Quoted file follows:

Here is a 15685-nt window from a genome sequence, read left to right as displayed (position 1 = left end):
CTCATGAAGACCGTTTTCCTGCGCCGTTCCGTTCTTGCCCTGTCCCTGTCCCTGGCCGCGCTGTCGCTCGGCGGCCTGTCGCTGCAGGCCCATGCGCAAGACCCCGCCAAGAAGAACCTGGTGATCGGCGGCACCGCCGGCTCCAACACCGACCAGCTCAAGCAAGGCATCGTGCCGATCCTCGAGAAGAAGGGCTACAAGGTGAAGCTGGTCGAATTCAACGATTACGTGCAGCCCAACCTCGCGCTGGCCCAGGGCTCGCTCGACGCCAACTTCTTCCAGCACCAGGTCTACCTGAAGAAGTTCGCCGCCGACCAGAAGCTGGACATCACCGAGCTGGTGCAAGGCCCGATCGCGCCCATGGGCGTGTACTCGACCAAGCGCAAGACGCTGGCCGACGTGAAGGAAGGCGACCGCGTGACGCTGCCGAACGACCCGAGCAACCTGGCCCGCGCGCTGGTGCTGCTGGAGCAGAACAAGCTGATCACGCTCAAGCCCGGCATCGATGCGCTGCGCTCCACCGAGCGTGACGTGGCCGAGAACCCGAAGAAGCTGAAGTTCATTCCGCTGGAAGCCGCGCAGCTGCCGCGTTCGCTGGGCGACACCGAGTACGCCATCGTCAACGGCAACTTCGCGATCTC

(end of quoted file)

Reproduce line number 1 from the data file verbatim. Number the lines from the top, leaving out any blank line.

Here is a 15685-nt window from a genome sequence, read left to right as displayed (position 1 = left end):